Accès libre

Keeping a positive outlook: Margaret Monk

   | 18 juin 2019
À propos de cet article


For a long time it was believed that haemophilia caused bleeding only in boys and men. It was known that women could be carriers and their risk of significant bleeding problems had been documented, but medical attention focused on the more apparent bleeds in the male line. Specialists knew there were other inherited disorders that caused excessive bleeding but they were not easy to diagnose and, in the wider world, awareness was generally low. A woman with a severe bleeding disorder was a complete enigma.

Margaret Monk was born in 1941; she was diagnosed with type 3 von Willebrand disease (VWD) when she was 20. This form of VWD is the most severe – levels of von Willebrand factor are undetectable – and the rarest.

“People don’t know what it is. When you say what you’ve got, they look at you blank. They don’t know.”

Margaret had many visits to hospital to treat bleeds but a diagnosis proved elusive for years:

“All I remember was my mother having to take me round to various hospitals to try to find out what was wrong. But they all kept saying the same thing; that women didn’t have haemophilia.”

As a young child, she was not overly protected. In the ‘40s and ‘50s, girls did not have access to the variety of sports on offer today, but Margaret couldn’t make the most of even the limited opportunities available at the time. She did PE and played netball at junior school; when she went to technical school she commuted on her bike, but she didn’t join in with school games. There were days when ankle bleeds were so bad that she was unable go to school; when her bleeding disorder was recognised, she was fitted with orthopaedic shoes to stop her ankle from turning over. Her father taught her to swim.

Image: Despite having lived with a rare and severe form of von Willebrand disease for nearly eight decades, Margaret Monk (pictured, centre, with her husband and daughter) continues to enjoy an active life – and believes that being active helps her stay positive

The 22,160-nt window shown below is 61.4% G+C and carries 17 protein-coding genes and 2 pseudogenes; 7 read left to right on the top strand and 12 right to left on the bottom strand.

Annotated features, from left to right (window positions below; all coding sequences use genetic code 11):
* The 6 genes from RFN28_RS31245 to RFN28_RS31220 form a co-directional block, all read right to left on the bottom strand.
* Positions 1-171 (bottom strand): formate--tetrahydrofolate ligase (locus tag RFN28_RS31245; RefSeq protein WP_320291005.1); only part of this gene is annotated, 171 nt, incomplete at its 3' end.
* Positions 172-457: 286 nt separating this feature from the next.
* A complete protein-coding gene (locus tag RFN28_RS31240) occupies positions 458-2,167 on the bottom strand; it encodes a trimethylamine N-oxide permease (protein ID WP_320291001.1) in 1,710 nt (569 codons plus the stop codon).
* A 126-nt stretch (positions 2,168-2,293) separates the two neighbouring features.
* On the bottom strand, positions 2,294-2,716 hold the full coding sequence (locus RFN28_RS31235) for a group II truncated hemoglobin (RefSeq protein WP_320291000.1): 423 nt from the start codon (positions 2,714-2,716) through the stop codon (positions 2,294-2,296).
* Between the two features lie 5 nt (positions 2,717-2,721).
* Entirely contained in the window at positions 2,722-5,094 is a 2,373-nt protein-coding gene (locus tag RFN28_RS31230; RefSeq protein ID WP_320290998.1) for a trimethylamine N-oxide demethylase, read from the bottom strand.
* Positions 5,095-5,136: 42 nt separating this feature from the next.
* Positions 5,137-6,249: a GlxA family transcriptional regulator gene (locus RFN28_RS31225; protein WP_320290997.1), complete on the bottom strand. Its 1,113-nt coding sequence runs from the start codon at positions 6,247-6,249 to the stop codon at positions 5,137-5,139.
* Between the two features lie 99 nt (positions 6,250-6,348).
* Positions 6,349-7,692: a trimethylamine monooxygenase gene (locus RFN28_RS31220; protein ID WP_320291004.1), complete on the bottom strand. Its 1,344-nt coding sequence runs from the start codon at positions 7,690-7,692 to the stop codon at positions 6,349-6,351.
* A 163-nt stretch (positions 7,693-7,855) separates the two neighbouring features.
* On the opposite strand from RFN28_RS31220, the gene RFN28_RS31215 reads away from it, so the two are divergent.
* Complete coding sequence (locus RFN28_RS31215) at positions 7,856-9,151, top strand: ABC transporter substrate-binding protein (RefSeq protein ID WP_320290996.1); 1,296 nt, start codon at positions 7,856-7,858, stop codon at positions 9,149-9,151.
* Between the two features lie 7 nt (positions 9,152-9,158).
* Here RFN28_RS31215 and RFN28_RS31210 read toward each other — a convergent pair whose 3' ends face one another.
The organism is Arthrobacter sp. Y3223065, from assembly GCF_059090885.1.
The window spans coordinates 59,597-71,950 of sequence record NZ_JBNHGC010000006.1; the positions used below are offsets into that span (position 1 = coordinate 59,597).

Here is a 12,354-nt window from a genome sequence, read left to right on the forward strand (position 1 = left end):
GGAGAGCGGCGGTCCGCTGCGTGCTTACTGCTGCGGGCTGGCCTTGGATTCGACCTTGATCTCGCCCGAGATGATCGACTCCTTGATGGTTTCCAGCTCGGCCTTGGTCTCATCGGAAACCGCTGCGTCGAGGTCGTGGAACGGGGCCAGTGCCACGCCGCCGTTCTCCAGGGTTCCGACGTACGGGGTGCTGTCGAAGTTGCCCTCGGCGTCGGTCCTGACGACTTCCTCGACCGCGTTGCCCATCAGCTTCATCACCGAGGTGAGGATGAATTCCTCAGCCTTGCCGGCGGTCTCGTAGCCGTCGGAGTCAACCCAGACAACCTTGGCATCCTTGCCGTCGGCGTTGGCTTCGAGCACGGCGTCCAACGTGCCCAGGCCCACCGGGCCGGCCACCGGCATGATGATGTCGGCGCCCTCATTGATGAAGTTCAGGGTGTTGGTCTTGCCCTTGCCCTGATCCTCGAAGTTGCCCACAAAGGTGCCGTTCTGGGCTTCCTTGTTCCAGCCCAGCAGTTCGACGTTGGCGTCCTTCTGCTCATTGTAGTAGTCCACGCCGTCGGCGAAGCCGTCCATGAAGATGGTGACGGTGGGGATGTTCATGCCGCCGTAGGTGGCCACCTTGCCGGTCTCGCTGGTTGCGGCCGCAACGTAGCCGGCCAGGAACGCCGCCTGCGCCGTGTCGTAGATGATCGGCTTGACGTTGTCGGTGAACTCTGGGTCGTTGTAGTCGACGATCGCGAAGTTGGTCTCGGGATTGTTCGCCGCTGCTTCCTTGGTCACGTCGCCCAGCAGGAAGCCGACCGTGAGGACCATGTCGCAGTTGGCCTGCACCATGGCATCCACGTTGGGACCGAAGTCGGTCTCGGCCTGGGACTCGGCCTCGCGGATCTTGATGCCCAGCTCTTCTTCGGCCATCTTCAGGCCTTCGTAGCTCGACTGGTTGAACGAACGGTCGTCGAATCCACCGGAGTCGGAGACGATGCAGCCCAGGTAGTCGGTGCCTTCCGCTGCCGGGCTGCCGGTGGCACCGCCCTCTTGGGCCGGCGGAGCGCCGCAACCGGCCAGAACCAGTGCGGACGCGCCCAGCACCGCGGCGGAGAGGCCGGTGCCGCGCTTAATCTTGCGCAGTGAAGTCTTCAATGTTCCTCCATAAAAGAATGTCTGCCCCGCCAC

“I used to go swimming with the school, but other than that… I always remember the worst thing is the pain – and it still is. If you’ve got a bleed in a joint, the pain, nothing stops the pain other than the treatment.”

In those early years, bleeds were treated with rest, compression and patience. It was not unusual for Margaret to spend weeks in hospital waiting for the bleeding to stop. She recalls being in a cot with her arms strapped down as she received one of many transfusions, and taking an iron supplement to compensate for blood loss. Cryoprecipitate changed all that, though by modern standards treatment was still a lengthy process.

Image: As a child, Margaret was sometimes unable to go to school and had lengthy stays in hospital due to bleeds. However, she still managed to be as active as circumstances would allow, playing netball, riding a bike and learning to swim

“It was long, drawn out performance, because the cryo came in bags and it had to be defrosted in bowls of hot water, and then each bag was put up like a transfusion. And it depended on how bad the bleed was how many bags you had to have – so, you were there a long while.”

One of Margaret’s most frequent problems was bleeding from the gums and she had many visits to the dentist. Eventually, he referred her to the local dental hospital and they put her in touch with Dr Katharine

Dormandy, who established the haemophilia centre at London’s Royal Free Hospital. She was a specialist in VWD and at last made the diagnosis.

As a child, Margaret was sometimes unable to go to school and had lengthy stays in hospital due to bleeds. However, she still managed to be as active as circumstances would allow, playing netball, riding a bike and learning to swim

By now, Margaret was married and she and her husband Frank were uncertain whether to start a family. Dr Dormandy encouraged them to try and they had a daughter. She was tested within two days and found to have VWD, though in a milder form. Margaret now has three grown-up grandchildren, one of whom has a very mild type of VWD that has little impact on his life. After her daughter was born, Margaret remembers being upset that she also had VWD, but she finds consolation in the fact that it is much more manageable than her own condition.

“She was always a bit of a tomboy and she did have falls. The thing was, you got to know that, all right, she did bleed a little bit more than other people do, but not like me. She was a Girl Guide and she used to go to camp with them; they used to go away for a week. And obviously, I had to tell them that she’d got this. The lady that ran the Guides is still a friend now, and she was well aware because of me; she was well aware of things and they knew that if she had a fall or something…”

Medical advice at the time was that more children would be too great a risk for Margaret. She was experiencing very heavy periods, and although these had been controlled by a combined oral contraceptive, the Tube journey to and from work in London’s West End was still challenging. Margaret had learned needlework at school and enjoyed her job with an embroidery company, sewing gold thread on military uniforms. Sickness forced her to give up commuting during pregnancy and the company set her up to work at home.